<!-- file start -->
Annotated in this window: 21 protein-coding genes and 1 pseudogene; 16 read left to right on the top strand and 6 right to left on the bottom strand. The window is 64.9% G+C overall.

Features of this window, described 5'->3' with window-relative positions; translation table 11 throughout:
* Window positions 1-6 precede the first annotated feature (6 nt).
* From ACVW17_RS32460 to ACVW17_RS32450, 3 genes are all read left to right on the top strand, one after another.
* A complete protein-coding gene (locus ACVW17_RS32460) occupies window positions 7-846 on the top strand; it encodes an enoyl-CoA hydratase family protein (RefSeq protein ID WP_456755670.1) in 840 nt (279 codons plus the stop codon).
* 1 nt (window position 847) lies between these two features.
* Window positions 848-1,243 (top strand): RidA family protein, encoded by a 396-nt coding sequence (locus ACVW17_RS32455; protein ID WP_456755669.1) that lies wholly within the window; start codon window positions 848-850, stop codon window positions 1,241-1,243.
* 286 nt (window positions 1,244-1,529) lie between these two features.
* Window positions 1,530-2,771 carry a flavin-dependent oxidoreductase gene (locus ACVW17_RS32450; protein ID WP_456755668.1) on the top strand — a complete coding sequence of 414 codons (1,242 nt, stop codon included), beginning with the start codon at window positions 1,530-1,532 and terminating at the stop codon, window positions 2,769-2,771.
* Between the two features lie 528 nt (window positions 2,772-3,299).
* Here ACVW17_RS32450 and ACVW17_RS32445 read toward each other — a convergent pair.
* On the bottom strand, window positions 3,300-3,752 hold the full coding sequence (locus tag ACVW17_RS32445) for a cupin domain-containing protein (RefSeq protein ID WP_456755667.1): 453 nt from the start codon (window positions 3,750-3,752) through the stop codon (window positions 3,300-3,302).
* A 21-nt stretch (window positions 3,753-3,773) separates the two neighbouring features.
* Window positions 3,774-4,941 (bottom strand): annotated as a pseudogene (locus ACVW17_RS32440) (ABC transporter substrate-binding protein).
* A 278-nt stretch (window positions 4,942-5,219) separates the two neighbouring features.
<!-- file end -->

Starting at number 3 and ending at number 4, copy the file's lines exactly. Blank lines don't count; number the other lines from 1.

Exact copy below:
* Window positions 1-6 precede the first annotated feature (6 nt).
* From ACVW17_RS32460 to ACVW17_RS32450, 3 genes are all read left to right on the top strand, one after another.